Influence marketing

Influencer marketing: the biggest FAILURES in 2018

, 31 January 2019

If an influencer marketing campaign typically has an attractive or even stratospheric ROI, a poorly executed operation can also turn into a massive failure. Here is a panorama of the biggest failures in 2018, just to help you … Not to reproduce them!

Logan Paul gets a big head and loses the plot.

This is probably the biggest failure of the year by an influencer, or at least the most publicized, and it started on January 1, 2018. One of the biggest influencers in the world on YouTube, Logan Paul, published a video of his trip to Japan. You know the rest: he wanders through the so called suicide forest and discovers a corpse. Faced with the controversy, YouTube removed the video but the damage was done: there had already been 6 million views and the scandal was on everyone’s lips.

What the connection, I hear you asking? For sure, it wasn’t a promotional video in partnership with a brand. But users were quick to point to the YouTuber’s partnerships with brands like Walmart and Dunkin Donuts. The latter had to announce the end of any collaboration with Logan Paul. A year earlier, it was Disney that had to interrupt a long-term partnership with the gaming YouTuber PewDiePie, after he made anti-Semitic remarks.

More than ever, brands must increase their vigilance with regard to the profiles they collaborate with, especially when it comes to mega-influencers where the slightest slip can take on uncontrollable proportions.

Floyd Mayweather and DJ Khaled promote a scam

It would be wrong to believe that brands were the only victims of influencer marketing slip-ups. In May 2018, boxer Mayweather and artist DJ Khaled promoted the launch of a new cryptocurrency, Centra Tech, via repeated posts on Instagram and Twitter. As has often happened with cryptocurrencies, the offer was actually a scam and thousands of investors fall into the trap. TMZ revealed that the two mega-influencers faced last October a lawsuit by investors, who claimed to have been deceived by the the two stars recommendations.

The boxer used his influence to promote a scam involving cryptocurrency. (Photo credit: Wikipedia)

Snapchat sues an influencer for services not rendered on… Instagram!

Hold on tight, the story is worth its weight in peanuts. It should have been kept secret, but it was made public as soon as it was brought to court by PR Consulting . It accused Luka Sabbat of not having honoured a contract for their client Snapchat. According to the deal, Sabbat had to wear their Spectacles glasses during the Paris Fashion Week, and then appear in 4 publications on Instagram, in exchange for a payment by Snapchat of 60 000 dollars. Snapchat even paid $ 45,000 in advance.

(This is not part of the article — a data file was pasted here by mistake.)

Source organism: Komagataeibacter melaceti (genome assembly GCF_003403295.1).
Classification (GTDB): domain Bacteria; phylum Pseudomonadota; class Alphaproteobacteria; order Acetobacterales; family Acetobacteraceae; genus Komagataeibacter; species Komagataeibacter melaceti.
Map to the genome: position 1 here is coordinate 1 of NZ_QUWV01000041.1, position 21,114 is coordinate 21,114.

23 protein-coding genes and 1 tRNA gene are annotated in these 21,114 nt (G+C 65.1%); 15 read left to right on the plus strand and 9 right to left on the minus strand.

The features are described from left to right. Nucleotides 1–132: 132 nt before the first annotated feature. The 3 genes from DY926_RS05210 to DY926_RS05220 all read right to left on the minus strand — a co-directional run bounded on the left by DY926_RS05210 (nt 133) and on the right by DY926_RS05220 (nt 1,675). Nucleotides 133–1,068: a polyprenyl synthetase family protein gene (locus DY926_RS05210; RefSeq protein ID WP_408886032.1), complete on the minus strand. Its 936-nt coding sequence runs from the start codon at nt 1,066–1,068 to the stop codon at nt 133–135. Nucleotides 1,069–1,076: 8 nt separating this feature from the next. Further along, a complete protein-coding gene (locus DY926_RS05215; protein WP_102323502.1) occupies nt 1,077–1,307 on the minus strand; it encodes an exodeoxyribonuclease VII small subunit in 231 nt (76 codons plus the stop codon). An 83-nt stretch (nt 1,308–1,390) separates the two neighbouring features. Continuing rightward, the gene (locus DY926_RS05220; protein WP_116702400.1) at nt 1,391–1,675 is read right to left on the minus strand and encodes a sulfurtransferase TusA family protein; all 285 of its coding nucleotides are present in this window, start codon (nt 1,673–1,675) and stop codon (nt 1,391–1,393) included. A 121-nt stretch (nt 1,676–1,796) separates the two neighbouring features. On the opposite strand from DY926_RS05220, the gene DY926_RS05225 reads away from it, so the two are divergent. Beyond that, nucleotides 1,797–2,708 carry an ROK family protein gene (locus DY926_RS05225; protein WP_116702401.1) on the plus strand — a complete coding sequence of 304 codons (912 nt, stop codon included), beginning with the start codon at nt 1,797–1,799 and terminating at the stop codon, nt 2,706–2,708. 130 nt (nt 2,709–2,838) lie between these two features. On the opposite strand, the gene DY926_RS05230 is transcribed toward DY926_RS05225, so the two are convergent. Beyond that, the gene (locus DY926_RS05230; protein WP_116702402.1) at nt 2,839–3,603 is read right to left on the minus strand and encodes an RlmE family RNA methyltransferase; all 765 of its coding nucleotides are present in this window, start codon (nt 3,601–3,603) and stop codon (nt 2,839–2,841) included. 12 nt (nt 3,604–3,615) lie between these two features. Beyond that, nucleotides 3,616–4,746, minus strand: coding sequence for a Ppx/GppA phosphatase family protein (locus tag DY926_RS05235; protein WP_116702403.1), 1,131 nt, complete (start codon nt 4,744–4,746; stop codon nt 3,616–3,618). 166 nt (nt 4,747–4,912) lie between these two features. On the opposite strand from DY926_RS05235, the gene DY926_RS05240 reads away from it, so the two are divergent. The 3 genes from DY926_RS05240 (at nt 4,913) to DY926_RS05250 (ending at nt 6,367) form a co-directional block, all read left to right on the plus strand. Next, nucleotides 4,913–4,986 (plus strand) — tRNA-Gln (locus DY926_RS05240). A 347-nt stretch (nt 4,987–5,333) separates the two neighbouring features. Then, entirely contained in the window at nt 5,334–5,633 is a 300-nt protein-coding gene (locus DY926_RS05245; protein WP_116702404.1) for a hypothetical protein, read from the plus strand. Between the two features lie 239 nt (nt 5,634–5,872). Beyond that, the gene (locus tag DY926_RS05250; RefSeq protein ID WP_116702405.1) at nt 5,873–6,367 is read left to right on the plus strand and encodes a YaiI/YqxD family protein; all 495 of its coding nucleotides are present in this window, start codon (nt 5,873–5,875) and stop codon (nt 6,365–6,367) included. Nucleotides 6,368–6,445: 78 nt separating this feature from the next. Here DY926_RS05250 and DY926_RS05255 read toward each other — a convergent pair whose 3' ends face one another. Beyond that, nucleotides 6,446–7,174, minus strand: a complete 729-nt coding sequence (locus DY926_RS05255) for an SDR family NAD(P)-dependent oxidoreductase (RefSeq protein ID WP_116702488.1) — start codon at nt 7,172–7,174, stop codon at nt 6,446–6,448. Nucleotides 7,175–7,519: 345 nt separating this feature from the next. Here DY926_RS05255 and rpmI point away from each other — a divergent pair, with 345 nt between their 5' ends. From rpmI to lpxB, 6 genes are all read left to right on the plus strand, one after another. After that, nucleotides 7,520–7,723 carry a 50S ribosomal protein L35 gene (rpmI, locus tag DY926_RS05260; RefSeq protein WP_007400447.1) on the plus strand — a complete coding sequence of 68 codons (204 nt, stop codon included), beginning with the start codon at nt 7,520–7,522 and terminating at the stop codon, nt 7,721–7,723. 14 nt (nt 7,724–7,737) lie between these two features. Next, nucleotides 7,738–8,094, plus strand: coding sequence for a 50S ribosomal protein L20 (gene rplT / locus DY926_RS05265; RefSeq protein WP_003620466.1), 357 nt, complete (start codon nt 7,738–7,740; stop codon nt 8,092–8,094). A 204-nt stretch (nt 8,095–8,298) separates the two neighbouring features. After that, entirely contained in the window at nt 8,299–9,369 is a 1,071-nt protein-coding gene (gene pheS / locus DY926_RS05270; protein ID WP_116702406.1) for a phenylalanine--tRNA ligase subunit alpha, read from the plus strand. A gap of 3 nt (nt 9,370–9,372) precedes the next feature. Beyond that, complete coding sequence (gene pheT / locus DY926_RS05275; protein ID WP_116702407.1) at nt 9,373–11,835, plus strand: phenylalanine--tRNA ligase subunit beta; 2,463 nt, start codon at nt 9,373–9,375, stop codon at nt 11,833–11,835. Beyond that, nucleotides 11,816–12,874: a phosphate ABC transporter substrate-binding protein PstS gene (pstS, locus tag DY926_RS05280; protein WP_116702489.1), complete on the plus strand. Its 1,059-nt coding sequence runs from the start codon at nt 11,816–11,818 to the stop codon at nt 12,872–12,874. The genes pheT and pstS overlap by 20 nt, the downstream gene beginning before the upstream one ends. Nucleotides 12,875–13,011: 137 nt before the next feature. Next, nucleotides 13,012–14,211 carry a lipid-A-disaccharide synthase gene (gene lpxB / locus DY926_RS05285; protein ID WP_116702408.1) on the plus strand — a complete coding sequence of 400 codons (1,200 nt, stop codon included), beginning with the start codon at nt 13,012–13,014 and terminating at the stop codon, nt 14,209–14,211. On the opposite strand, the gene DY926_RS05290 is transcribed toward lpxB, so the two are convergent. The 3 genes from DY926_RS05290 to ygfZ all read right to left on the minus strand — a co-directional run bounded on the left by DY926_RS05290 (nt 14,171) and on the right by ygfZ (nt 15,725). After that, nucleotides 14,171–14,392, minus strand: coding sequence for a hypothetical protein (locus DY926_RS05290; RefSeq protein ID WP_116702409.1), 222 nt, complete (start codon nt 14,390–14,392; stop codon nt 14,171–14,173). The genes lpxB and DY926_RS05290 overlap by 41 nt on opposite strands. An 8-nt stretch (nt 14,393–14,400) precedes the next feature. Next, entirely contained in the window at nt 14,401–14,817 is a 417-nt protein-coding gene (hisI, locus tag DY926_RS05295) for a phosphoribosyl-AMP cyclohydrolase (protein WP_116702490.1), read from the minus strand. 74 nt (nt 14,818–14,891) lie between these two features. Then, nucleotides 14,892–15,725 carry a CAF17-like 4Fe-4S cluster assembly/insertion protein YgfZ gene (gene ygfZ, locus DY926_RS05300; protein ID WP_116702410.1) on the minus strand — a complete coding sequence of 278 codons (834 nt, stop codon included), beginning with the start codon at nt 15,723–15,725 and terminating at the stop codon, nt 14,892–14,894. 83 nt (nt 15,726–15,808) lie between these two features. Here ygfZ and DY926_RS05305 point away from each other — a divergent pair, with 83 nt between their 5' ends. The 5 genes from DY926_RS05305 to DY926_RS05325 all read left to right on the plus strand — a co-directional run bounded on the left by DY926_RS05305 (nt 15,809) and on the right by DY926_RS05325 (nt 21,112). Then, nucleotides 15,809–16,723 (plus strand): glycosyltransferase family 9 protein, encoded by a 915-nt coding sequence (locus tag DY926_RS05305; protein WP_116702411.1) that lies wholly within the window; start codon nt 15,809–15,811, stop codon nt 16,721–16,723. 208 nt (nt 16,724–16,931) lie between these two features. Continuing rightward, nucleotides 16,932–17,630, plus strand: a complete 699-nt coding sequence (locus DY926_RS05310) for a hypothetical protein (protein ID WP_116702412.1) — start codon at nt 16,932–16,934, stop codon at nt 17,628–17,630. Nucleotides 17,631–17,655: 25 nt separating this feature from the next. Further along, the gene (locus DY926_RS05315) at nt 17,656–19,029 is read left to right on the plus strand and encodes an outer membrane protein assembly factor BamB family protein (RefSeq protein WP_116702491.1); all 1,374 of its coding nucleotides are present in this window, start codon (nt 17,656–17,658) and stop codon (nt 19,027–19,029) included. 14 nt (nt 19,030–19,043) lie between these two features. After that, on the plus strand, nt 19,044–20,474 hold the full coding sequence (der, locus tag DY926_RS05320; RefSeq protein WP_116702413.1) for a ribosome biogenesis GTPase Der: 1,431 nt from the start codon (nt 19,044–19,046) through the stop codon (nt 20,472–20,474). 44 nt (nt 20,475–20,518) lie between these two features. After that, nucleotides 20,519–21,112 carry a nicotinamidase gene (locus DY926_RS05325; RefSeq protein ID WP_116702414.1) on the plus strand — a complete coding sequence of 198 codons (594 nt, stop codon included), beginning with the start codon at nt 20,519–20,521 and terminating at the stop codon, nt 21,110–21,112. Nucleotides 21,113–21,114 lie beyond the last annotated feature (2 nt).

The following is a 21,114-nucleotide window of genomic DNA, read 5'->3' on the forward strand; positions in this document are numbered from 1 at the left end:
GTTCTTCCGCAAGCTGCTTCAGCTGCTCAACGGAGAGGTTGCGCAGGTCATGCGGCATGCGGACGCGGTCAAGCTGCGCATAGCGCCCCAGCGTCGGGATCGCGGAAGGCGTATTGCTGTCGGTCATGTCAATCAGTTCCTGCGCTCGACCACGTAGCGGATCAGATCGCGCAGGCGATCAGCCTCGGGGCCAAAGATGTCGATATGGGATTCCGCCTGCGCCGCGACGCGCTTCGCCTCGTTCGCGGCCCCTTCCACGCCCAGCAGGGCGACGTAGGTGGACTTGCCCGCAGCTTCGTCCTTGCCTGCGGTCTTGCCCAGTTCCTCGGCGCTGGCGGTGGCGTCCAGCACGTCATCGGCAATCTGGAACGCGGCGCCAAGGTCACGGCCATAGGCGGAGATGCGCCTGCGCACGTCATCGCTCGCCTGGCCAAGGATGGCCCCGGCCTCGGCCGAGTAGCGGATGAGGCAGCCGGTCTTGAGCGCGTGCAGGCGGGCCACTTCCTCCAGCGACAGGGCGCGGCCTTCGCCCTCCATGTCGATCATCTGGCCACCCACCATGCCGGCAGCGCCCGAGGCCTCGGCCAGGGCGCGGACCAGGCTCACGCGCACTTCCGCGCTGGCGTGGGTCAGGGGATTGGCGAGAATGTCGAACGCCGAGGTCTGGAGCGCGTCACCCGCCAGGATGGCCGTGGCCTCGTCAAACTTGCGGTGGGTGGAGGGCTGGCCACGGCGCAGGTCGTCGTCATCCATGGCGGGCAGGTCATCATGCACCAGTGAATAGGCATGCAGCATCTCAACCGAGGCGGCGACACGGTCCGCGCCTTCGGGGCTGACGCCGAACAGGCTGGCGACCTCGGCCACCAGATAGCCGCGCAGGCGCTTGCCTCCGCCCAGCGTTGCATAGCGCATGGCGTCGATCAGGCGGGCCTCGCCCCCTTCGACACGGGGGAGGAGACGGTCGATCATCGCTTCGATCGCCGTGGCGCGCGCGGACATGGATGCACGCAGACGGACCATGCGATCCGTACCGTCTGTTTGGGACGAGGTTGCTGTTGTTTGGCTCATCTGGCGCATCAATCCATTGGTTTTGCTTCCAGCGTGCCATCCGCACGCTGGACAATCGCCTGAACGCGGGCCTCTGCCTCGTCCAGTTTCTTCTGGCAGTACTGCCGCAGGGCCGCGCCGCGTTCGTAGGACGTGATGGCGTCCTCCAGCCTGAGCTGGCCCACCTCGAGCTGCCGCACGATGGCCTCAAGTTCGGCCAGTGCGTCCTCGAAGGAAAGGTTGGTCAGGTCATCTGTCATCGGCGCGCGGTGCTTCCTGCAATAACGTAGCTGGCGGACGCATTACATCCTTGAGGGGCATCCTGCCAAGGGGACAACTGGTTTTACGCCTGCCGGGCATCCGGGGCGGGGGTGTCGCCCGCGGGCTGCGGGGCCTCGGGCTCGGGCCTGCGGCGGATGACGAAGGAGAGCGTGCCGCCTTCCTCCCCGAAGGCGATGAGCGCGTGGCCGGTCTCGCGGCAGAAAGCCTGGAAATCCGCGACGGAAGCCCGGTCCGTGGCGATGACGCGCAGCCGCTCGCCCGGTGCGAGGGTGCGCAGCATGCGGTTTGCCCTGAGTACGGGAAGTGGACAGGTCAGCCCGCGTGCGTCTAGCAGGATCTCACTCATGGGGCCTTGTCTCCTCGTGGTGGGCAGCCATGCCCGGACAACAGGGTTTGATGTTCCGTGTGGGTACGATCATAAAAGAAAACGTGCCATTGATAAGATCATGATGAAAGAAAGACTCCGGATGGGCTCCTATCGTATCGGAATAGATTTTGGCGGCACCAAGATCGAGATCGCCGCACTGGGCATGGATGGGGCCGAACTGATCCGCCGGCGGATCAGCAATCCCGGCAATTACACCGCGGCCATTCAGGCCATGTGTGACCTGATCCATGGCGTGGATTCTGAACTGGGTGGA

The problem: Sabbat didn’t honour his contract and didn’t publish any photos with Snapchat’s product, which is why the agency that negotiated the deal turned against their unreliable influencer. It’s worth noting that Snapchat had chosen to carry out an influencer campaign on Instagram, its main competitor!…

In France too: Emma Cupcake’s dubious product placements

Did Emma Cakecup (1.5 million subscribers) and her partner Oltean Vlad (1.2 million) abuse their fans’ trust? Both influencers are suspected of having posted pictures of themselves, especially in Instagram stories, with products such as watches or ab toners. Everything was accompanied by discount codes.

The problem: the publications redirected to unscrupulous commercial sites, which sold products available for seventy times cheaper on Amazon. Even worse, some orders were never honoured, and the sites have since disappeared. A genuine scam. Both influencers are suspected by French media BFM of having received several thousand euros for these poisoned recommendations. Unscrupulous practices that show that some influencers definitely don’t deserve their influence.

Those scandals have made headlines and are indicative of dubious practices that endanger the entire industry. More than ever, the sector must continue to mature, and advertisers should approach experienced specialized intermediaries,to avoid the pitfalls inherent in the practice of this new segment of online marketing!

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